We had the best intentions of getting up early on Tuesday and beating the crowds to Yosemite. However, our time in Vegas had taken its toll and we were both feeling decidedly jaded when the alarm went off in the morning. It didn’t take much convincing to hit ‘snooze’. Turns out we had nothing to worry about – we hit the road about 10 am, Campbell dialled us into a throwback RnB radio station, and we cruised into the park listening to the sweet sounds of Warren G, Puff Daddy and Mariah about an hour later. We were feeling pretty smug when we pulled up to the gate without another car in sight, only to have the Ranger inform us that it was National Park Week and entry was free – we were off to a flier!
Things just kept on improving as we made our way into Yosemite Valley. April is still officially classed as winter in Yosemite and a number of roads and attractions can be shut due to snow. One of the key sights, Glacier Point, is often still closed and we were prepared for the fact that we probably wouldn’t be able to see it. Not so! Tuesday was the first day that Glacier Point was open for the season, and it was absolutely spectacular. We wound our way up the road (which at some points had almost three metres of snow and ice banked up on either side), past the Yosemite ski field, through gorgeous forests (the whole of Yosemite smells like Christmas) to the amazing Glacier Point lookout. This is another one of those things that photos don’t do justice. Go to Yosemite and see it for yourself – do it!
We were both absolutely buzzing as we drove away from Glacier Point. We took our time and meandered down to the Valley floor taking in all the beautiful meadows, rock faces, forests, streams and waterfalls on the way. Yosemite has two of the tallest waterfalls in the world and the snow melt meant that they were really putting on a show.
Our luck ran out as we pulled up to our accommodation – Half Dome Village. To be fair, the accommodation itself was exactly as we expected. Lodging options in Yosemite aren’t all that broad and, with the budget in mind, we had booked a permanent tent with heating in amongst a massive tent village. Campbell said it looked like Guantanamo Bay, but he can be a bit precious about these things. It really wasn’t that bad, but it was a change from some of our recent accommodation.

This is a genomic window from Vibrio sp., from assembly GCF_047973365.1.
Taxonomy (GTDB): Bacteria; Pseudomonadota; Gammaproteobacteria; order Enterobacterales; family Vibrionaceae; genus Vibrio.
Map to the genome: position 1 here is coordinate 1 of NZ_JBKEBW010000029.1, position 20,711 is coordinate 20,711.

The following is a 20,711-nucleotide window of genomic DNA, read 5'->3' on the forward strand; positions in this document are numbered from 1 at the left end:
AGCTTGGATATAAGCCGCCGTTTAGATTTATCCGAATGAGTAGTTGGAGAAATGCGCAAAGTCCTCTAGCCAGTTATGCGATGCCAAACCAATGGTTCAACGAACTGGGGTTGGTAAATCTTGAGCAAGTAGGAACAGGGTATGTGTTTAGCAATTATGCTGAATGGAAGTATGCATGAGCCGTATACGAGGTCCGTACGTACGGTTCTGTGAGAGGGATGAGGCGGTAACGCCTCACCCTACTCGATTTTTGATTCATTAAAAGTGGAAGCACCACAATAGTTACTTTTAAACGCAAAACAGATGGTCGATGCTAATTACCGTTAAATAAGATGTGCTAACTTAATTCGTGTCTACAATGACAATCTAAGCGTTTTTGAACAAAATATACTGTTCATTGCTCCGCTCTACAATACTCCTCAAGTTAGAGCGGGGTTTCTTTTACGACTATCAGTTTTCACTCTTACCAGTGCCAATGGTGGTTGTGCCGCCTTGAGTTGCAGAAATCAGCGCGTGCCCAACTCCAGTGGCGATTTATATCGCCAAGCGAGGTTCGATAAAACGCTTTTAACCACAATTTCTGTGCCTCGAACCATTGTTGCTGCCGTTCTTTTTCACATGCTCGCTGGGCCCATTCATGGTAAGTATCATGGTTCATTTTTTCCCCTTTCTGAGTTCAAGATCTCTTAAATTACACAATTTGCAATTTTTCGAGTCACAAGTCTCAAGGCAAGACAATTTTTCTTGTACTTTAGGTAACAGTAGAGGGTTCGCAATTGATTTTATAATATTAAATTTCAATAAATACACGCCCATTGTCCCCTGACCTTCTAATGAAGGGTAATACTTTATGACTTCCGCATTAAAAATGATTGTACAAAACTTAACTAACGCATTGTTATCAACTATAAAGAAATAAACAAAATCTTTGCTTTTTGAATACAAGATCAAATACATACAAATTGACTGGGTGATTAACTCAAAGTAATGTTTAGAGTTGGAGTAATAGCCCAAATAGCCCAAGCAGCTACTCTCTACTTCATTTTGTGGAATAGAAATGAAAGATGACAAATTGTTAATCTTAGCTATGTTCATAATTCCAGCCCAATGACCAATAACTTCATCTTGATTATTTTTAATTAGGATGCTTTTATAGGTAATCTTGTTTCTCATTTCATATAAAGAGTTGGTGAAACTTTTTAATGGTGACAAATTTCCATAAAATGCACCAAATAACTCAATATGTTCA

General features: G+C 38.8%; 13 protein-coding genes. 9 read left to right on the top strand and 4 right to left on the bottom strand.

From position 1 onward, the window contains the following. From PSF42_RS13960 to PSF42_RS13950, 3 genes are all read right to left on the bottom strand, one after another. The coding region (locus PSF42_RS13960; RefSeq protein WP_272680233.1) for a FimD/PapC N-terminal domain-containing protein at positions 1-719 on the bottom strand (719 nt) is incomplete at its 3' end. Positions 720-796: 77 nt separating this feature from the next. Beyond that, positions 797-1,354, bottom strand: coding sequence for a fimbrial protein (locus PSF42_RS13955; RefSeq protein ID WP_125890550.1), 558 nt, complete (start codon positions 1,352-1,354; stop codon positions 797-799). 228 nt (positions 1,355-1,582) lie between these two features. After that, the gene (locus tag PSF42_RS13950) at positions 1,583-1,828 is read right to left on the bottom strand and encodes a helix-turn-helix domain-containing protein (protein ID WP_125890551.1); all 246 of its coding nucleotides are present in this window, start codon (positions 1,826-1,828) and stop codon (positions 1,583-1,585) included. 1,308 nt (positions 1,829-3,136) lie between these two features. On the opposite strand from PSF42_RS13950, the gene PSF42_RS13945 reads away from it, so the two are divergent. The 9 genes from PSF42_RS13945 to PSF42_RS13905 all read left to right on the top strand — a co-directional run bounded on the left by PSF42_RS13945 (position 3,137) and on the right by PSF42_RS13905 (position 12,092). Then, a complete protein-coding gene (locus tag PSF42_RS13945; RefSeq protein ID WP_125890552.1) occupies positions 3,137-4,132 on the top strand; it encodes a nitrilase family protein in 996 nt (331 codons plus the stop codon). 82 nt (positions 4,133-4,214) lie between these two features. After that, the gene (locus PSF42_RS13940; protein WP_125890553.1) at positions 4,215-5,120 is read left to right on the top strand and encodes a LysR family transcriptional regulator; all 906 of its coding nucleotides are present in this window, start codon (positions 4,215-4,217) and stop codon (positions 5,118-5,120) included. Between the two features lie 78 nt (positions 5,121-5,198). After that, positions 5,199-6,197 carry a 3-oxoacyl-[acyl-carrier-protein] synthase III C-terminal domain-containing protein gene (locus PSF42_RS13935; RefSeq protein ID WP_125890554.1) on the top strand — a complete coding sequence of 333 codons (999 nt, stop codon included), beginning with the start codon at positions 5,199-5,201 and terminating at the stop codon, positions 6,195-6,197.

In reality, the biggest issue with our accommodation was our fellow campers. It seems that National Park Week is also school camp week, and the camp was absolutely overrun. We’re not talking a handful of smiling children sitting round a fire toasting marshmallows and singing Kumbaya; we’re talking hundreds of prepubescent heathens who tore the place apart and all spoke like Fran Drescher from The Nanny. It started off as a bit of joke as we smiled and quoted The Castle (“how’s the serenity”?), but after a few hours the red mist was descending. As bedtime approached, I decided a preemptive strike was required. Campbell was mortified (to be fair it was only 7.30 pm) as I got out of my pjs and got ready to march up to the office to complain. Hell hath no fury like a Sandilands who predicts she’s not going to get a good night sleep!
Off I power-walked, ranting and raving and preparing my extensive list of complaints. It was quite the walk from our tent to the office and, as it transpired, my temper is explosive, but lacking in stamina. By the time I reached the front desk the rage had seeped away and instead of thumping the counter like I had planned, I politely asked if the manager could please ask the children to keep the noise down. She was very obliging – we got a discount on our room for being so “understanding” and the manager came down and yelled at the children, so I didn’t have to. Winning!
The next day we decided to tackle a couple of proper hikes around the park. The most challenging of which was the climb up to Vernall Falls. The official brochure ranked this walk as “moderate”, but whoever wrote that was clearly having a laugh. It was an uphill slog, including clambering up slippery rock steps alongside the falls, but it was well worth it. You get absolutely saturated at the top from all of the spray and the outlook is amazing. Campbell said I did well not to kill myself since I am a “gangly-legged plonker”. We kept our eyes peeled for mountain lions and bears the whole way, but sadly (or maybe not) we didn’t get to see any.
We left the park this morning and are currently holed up in an airport motel in San Fran. After three weeks we are back where we started. We’ve done almost 3000 kms on our California/Nevada voyage and Sally the Sentra pulled through valiantly after reaching heights of almost 9000 feet. Tomorrow we fly out to Texas to stay with Amy and Brice and we cannot wait. It will be nice to stay put for a bit.